The Contradictions of "Real Socialism"

The Contradictions of "Real Socialism": The Conductor and the Conducted

Copyright Date: 2012
Published by: NYU Press,
Pages: 192
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  • Book Info
    The Contradictions of "Real Socialism"
    Book Description:

    What was real socialism - the term which originated in twentieth-century socialist societies for the purpose of distinguishing them from abstract, theoretical socialism? In this volume, Michael A. Lebowitz considers the nature, tendencies, and contradictions of those societies. Beginning with the constant presence of shortages within real socialism, Lebowitz searches for the inner relations which generate these patterns. He finds these, in particular, in what he calls vanguard relations of production, a relation which takes the apparent form of a social contract where workers obtain benefits not available to their counterparts in capitalism but lack the power to decide within the workplace and society. While these societies were able to claim major achievements in areas from health care to education to popular culture, the separation of thinking and doing prevented workers from developing their capacities as fully developed human beings. The relationship within real socialism between the vanguard as conductor and a conducted working class, however, did not only lead to the deformation of workers and those elements necessary for the building of socialism; it also created the conditions in which enterprise managers emerged as an incipient capitalist class, which was an immediate source of the crises of real socialism. As he argued in The Socialist Alternative: Real Human Development, Lebowitz stresses the necessity to go beyond the hierarchy inherent in the relation of conductor and conducted (and beyond the vanguard Marxism which supports this) to create the conditions in which people can transform themselves through their conscious cooperation and practice - i.e., a society of free and associated producers.

    eISBN: 978-1-58367-337-9
    Subjects: Political Science

Table of Contents

  1. Front Matter
    (pp. 1-4)
  2. Table of Contents
    (pp. 5-6)
  3. Preface
    (pp. 7-10)
    Michael A. Lebowitz
  4. INTRODUCTION: New Wings for Socialism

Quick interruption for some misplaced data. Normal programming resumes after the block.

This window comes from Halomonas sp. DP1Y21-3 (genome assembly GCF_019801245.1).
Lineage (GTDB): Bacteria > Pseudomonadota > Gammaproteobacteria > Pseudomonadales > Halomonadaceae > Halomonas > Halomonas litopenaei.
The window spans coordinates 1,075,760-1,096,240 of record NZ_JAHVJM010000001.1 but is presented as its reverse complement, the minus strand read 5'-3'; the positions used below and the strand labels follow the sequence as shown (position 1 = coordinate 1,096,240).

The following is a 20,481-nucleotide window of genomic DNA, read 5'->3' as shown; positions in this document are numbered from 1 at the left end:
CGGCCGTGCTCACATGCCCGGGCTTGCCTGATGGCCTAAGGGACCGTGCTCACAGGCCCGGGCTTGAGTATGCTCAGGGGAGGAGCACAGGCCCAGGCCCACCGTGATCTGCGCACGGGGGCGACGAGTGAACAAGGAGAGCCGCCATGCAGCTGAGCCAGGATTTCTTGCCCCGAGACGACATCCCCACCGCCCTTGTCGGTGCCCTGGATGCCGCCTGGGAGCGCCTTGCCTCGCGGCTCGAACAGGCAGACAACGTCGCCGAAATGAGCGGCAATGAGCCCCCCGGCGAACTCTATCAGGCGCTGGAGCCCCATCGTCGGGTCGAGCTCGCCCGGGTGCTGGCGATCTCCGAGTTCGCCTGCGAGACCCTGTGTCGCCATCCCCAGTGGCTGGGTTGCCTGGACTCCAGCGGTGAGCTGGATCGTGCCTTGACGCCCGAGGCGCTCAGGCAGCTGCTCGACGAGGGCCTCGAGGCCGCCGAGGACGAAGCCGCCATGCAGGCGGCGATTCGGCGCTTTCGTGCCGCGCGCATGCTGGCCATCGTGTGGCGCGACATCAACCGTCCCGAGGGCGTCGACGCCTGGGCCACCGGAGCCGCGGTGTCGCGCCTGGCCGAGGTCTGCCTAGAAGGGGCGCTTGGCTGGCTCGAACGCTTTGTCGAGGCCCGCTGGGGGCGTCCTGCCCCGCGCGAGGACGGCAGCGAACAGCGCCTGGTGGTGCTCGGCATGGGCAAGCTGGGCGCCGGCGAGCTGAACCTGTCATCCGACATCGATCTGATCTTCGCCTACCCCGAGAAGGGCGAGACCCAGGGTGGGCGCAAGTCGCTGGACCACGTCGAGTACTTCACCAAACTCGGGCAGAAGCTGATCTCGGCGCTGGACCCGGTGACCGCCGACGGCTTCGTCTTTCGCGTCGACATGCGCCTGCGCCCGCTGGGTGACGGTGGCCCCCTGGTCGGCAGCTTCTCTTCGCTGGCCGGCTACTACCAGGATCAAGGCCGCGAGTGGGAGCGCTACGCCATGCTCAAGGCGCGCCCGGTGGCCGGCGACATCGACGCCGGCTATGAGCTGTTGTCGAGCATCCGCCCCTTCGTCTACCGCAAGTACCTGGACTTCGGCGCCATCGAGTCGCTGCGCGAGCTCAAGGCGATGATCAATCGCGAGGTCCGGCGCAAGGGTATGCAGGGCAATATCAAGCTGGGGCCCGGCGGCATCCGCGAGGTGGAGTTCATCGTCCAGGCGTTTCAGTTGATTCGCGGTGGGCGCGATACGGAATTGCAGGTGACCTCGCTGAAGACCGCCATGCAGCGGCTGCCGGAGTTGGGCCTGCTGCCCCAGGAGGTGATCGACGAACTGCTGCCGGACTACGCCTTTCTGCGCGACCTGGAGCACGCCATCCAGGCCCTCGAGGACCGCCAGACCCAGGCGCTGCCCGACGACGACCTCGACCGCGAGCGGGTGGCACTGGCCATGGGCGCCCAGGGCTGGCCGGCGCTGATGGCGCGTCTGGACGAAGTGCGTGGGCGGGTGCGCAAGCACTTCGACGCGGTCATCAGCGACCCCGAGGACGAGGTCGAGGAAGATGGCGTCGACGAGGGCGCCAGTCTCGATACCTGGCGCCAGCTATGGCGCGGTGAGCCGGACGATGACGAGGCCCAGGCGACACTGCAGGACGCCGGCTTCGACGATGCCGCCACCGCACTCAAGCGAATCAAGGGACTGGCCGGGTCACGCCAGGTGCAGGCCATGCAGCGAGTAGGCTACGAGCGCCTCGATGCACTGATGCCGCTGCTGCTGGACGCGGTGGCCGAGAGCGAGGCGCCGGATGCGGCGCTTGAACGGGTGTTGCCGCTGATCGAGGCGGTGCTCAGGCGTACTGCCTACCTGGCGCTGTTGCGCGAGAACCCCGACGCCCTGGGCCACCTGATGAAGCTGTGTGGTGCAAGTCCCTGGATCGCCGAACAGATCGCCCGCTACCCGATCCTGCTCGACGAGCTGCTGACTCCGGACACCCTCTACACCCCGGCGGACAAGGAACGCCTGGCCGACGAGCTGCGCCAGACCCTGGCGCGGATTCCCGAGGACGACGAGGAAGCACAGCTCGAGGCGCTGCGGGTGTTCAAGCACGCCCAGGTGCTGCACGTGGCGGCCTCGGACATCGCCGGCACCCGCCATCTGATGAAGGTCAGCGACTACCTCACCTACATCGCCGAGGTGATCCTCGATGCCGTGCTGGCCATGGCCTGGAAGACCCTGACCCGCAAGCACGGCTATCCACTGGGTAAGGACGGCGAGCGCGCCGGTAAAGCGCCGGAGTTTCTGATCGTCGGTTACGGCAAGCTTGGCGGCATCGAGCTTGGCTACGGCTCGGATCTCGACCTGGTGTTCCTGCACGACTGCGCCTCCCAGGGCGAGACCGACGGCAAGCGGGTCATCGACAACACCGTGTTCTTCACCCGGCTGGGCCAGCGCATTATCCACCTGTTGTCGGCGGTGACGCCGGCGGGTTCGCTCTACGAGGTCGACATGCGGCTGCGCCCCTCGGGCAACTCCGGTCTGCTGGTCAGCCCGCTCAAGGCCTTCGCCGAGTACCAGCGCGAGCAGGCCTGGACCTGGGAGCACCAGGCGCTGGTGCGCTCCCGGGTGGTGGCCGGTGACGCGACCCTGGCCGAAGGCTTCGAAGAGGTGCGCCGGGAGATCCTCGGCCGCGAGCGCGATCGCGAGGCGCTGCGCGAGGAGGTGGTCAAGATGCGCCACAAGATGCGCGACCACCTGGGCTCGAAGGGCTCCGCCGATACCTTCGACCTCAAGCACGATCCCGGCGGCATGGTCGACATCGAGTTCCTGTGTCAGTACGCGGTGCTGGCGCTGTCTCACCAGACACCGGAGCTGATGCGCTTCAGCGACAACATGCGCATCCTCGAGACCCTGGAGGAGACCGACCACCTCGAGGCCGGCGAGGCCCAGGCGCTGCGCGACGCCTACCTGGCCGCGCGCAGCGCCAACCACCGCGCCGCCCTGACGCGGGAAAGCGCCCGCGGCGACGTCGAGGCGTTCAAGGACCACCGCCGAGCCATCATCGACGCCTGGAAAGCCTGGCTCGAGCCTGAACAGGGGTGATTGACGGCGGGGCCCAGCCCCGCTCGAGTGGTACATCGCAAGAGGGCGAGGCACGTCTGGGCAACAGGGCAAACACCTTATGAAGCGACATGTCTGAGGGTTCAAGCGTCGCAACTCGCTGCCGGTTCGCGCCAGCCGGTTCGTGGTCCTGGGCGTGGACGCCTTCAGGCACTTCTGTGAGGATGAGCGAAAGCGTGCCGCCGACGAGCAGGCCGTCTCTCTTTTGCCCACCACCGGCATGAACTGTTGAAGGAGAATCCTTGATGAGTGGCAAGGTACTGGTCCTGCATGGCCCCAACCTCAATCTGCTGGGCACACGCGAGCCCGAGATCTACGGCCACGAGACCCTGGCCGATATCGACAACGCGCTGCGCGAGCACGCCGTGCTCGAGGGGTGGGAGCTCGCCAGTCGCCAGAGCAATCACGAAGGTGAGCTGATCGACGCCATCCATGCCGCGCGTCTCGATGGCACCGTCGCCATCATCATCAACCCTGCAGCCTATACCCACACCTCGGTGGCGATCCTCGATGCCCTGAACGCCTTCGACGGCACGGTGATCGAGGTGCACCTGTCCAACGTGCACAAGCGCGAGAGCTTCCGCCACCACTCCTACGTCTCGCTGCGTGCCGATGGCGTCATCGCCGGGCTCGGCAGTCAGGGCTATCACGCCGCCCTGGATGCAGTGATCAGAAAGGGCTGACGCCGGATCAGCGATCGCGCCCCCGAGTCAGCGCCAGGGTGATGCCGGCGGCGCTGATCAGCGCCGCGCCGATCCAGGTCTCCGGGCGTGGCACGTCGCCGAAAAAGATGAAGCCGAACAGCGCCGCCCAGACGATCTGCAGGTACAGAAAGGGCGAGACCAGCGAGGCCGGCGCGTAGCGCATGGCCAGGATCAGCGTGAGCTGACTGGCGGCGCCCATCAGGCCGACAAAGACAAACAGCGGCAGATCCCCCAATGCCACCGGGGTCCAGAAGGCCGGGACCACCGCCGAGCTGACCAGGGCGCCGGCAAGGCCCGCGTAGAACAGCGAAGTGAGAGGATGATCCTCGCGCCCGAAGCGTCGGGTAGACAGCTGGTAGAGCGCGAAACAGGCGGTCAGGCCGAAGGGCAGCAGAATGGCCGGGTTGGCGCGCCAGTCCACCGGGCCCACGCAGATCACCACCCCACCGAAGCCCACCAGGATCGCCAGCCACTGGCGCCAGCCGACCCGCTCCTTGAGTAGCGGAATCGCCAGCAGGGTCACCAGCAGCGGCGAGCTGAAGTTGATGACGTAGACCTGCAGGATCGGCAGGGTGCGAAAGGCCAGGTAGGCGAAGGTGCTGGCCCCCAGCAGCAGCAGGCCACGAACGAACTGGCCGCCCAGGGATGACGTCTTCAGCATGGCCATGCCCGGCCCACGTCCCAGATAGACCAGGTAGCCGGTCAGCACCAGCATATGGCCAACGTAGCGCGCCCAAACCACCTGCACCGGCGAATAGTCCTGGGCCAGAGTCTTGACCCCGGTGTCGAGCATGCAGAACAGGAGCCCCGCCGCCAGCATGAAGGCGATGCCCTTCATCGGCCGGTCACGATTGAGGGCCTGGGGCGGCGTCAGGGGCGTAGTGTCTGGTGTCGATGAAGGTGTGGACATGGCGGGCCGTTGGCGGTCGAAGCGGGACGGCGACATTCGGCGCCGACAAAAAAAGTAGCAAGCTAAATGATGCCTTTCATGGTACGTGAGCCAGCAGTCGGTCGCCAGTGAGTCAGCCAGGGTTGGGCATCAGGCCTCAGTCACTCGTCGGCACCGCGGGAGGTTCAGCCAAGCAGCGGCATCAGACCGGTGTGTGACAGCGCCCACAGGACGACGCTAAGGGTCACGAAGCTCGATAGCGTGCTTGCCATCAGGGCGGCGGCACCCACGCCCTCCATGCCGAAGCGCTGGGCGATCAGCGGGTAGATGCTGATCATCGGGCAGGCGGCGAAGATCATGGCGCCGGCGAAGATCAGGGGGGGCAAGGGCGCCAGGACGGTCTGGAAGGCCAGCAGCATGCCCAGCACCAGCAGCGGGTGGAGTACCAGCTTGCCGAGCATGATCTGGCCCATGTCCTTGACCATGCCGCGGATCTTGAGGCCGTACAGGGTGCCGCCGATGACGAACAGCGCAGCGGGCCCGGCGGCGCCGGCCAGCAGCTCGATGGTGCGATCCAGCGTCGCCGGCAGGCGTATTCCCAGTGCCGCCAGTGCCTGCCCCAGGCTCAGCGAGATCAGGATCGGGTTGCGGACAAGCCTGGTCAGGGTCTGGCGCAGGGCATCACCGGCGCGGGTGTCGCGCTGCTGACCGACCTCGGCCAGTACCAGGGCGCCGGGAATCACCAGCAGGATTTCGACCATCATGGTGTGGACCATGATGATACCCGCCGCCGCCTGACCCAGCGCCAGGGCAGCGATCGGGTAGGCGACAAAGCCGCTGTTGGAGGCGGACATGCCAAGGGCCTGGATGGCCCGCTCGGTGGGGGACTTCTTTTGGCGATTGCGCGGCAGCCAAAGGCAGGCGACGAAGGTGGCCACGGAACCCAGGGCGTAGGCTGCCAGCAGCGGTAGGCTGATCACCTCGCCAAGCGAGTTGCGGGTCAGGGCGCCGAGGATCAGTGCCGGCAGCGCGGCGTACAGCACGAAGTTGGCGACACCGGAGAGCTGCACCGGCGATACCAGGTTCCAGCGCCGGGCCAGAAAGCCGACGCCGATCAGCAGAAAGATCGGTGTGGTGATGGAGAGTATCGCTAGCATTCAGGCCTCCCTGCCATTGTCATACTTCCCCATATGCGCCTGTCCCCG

(pp. 11-20)

    In 1990, I began an essay (bearing the subtitle “A Cautionary Tale”) with Brecht’s poem about the tailor who put on “things that looked like wings,” climbed to the roof of a church, tried to fly, and crashed.² In 1990, what many called the socialist world crashed.³ And, everywhere there were experts who saw this as proof: socialism had failed.No one will ever fly.

    What I attempted to do in that essay was to challenge the theoretical arguments against socialism, theoretical arguments in particular against the Marxist case for socialism. And I proposed that there had been a distortion...

  5. OVERTURE: The Conductor and the Conducted
    (pp. 21-28)

    Do we need leaders? Certainly, when we work together on a common project, we are more productive than when we are separate and isolated. The whole is greater than the sum of the parts taken individually. But do we need a director in order to work together on a common project?

    Within capitalist relations of production, a capitalist hires “individual, isolated” owners of labor-power, directs their cooperation and owns the products of their collective labor. As the owner of the result of their activity, he is the beneficiary of “the social productive power which arises from cooperation”; it is “a...

  6. 1 The Shortage Economy
    (pp. 29-48)

    Let us begin by identifying the object of study. Real Socialism as a concept emerged in the 1970s in the Soviet Union and Eastern Europe for the principal purpose of distinguishing the existing system there from theoretical or abstract concepts of socialism. Critiques of capitalism, it was argued, could no longer be “confined to the purely conceptual realm. They are impelled by the rich experience of countries that have successfully built (or are building) socialism.” In short, there was a developed socialism, “a really existing socialist society,” a new society that had been built as the result of real practice.¹...

  7. 2 The Social Contract
    (pp. 49-66)

    A useful way to explore the interaction between planners and managers in Real Socialism is to consider it as a principal-agent problem.¹ In that framework, we assume the existence of a dominant party, a principal, who has a particular goal he wishes to achieve. And this principal must rely upon another party—the agent, who has his own goals, goals that differ from those of the principal. In other words, we begin by acknowledging that the interests of the principal and the agent are not identical. It is also presumed that the agent knows something the principal does not know...